Marina Silva chosen to run for president in Brazil

Brazilian Socialist Party (PSB) presidential candidate Marina Silva speaks to the press after attending a Mass in honour of late presidential candidate Eduardo Campos in Brasilia, Tuesday, Aug. 19, 2014. Marina Silva said she would give "the best I have in me" as the Brazilian Socialist Party presidential candidate

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The Brazilian Socialist Party (PSB) has formally named the internationally-acclaimed environmental campaigner Marina Silva as its new presidential candidate.

Ms Silva replaces the late Eduardo Campos, who was killed in a plane crash last week.

She was Mr Campos's running mate and served as environment minister.

She is seen as a leading challenger to President Dilma Rousseff, who's seeking re-election in the 5 October poll.

"I will give the best I have in me," said Ms Silva, 56, after the announcement, which was widely expected.

PSB President Roberto Amaral told a news conference she had been chosen unanimously.

Congressman Beto Albuquerque was named the party's new vice presidential candidate.

A much-admired figure

Ms Silva will test President Rousseff's status as favourite to win October's election and make this a much more interesting process than it looked like being barely a week ago, the BBC's Wyre Davies in Rio de Janeiro says.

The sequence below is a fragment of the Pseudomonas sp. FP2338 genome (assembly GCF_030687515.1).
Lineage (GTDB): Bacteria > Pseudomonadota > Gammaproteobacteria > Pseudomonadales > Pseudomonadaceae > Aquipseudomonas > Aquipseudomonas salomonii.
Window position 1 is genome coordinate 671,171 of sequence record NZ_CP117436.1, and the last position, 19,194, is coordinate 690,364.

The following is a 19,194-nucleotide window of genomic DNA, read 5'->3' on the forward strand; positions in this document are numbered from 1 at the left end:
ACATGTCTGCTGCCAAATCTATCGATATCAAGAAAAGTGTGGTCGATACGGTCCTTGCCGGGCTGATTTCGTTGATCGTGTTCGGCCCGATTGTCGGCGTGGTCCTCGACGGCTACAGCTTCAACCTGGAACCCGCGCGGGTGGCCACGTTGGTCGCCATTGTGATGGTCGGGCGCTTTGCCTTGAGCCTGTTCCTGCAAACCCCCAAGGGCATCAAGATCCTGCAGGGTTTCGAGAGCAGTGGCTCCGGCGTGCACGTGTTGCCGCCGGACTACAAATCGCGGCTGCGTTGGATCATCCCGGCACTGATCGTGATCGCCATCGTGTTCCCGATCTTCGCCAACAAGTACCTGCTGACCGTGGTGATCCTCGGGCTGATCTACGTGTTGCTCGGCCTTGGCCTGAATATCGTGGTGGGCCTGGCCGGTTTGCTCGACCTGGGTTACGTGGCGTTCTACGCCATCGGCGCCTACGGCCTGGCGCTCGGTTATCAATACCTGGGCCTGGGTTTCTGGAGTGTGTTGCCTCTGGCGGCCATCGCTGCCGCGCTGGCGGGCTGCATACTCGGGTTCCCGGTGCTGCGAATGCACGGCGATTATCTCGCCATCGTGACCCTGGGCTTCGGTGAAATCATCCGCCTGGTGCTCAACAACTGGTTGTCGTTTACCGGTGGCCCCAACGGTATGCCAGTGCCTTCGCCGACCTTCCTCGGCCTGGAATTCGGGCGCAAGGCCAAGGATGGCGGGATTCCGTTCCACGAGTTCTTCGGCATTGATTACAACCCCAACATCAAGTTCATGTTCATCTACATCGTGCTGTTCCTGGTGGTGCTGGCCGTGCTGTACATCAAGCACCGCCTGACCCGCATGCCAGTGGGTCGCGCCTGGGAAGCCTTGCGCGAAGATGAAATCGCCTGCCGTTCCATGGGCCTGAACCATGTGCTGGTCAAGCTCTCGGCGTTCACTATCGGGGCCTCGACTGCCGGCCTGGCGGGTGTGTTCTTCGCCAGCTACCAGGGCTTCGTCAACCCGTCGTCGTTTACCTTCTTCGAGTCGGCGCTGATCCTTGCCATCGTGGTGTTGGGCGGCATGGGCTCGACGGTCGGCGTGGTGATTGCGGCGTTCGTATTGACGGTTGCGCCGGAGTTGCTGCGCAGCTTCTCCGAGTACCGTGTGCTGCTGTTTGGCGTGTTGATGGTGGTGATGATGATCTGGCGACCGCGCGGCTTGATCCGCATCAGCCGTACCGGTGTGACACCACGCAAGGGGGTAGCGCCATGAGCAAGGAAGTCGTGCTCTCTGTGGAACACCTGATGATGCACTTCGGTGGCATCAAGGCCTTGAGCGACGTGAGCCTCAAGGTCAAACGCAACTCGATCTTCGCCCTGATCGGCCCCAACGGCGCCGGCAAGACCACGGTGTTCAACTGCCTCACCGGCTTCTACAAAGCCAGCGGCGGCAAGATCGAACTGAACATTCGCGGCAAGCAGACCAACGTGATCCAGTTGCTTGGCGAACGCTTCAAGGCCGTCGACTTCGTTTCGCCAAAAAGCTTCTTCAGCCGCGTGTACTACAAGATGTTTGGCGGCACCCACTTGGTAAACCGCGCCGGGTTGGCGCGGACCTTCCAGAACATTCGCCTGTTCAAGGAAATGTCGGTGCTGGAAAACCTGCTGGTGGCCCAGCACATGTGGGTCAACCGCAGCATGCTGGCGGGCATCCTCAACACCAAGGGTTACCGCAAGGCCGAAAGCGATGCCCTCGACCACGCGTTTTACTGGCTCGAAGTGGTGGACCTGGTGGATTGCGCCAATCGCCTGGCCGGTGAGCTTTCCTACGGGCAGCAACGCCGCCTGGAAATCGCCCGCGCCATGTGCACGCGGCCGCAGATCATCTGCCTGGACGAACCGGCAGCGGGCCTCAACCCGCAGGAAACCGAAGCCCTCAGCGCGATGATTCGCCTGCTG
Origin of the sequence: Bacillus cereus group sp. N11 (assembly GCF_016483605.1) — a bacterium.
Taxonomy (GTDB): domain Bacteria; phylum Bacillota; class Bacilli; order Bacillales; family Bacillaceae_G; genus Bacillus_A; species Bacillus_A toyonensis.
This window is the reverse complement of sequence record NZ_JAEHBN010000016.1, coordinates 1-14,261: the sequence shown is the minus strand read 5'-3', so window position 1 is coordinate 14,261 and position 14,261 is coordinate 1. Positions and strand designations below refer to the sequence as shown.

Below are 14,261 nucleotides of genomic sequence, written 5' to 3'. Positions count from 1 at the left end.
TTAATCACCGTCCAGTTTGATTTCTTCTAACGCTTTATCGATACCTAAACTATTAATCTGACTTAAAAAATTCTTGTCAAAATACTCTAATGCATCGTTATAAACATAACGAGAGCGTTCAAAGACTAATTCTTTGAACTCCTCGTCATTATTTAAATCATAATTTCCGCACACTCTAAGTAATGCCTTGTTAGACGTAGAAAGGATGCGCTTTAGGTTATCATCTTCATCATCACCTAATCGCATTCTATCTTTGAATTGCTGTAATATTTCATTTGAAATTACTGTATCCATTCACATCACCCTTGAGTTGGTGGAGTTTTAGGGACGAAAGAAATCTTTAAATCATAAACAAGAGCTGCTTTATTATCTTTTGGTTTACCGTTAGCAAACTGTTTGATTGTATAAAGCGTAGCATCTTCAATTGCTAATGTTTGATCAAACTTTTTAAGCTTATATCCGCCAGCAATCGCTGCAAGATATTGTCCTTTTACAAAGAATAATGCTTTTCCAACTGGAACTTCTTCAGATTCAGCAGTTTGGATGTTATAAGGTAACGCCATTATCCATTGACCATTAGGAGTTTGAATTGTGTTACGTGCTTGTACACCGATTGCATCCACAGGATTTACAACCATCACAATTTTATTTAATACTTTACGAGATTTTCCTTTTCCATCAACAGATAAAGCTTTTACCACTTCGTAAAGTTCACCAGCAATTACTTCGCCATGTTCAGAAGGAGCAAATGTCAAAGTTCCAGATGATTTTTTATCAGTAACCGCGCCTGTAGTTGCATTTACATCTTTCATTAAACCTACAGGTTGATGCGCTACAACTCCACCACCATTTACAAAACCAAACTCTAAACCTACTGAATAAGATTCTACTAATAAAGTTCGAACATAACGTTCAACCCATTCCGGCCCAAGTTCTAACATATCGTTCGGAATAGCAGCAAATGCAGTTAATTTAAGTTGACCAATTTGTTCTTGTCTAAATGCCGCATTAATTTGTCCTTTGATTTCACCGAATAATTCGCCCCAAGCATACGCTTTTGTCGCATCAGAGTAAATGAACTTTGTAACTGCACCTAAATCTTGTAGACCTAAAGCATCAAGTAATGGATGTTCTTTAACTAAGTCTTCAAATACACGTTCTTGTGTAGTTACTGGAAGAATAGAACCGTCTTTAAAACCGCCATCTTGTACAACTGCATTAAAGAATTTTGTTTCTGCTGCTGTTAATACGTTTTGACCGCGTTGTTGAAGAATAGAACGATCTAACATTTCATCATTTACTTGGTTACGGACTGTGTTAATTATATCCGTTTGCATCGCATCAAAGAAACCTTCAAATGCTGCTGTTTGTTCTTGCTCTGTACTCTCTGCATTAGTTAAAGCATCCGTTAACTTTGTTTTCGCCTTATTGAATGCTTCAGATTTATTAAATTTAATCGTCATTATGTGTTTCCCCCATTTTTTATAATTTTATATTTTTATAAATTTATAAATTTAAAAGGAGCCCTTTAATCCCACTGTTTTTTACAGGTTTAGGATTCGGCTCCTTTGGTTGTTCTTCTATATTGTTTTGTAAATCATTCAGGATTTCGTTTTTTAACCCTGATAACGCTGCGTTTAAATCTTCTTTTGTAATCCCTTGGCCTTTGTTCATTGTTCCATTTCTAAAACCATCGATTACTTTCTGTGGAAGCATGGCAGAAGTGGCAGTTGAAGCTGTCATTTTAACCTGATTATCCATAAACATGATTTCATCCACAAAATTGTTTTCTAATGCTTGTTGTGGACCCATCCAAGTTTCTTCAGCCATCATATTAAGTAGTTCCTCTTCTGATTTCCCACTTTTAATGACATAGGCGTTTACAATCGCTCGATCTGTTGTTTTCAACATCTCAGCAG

In the last presidential election, standing as the Green candidate, Ms Silva polled a credible 20% of the vote and is already a recognisable and much-admired figure across this continent-sized nation, our correspondent adds.

The first test of public opinion after Mr Campos's death suggested she could surpass the main opposition PSDB candidate Aecio Neves in the first round and beat current President Dilma Rousseff in the second, although both outcomes were within the poll's margin of error.

But analysts caution that, with the strong emotional reaction to last week's events, a bounce in the polls was inevitable and the picture could change substantially.

Marina Silva, right, and her running mate Beto Albuquerque, in Brasilia, Brazil, August 20, 2014. Marina Silva will run with Beto Albuquerque (left) as the party's new vice presidential candidate
Thousands of people escort the coffin of late Brazilian presidential candidate Eduardo Campos during his funeral in Recife, Brazil, 17 August 2014. Tens of thousands of people escorted the coffin of Eduardo Campos during his funeral in Recife
Eduardo Campos and Marina Silva speak during their candidacy pre-launch ceremony in Brasilia on April 14, 2014. Marina Silva was Eduardo Campos' running mate before he died in a plane crash

A devout evangelical Christian who overcame poverty, Marina Silva only learnt to read and write when she was 16.

Correspondents say she appeals mostly to young voters who are unhappy with the Brazilian political establishment.

On Sunday, more than 100,000 people in Brazil paid their last respects to the late presidential candidate, Eduardo Campos, a former governor and rising political star.

They attended a funeral Mass and filled the streets of the city of Recife to follow the passage of his coffin.

Mr Campos's jet crashed on 13 August in bad weather in the port city Santos, near Sao Paulo, killing six other people.

Investigators are still trying to establish the exact causes of the accident.

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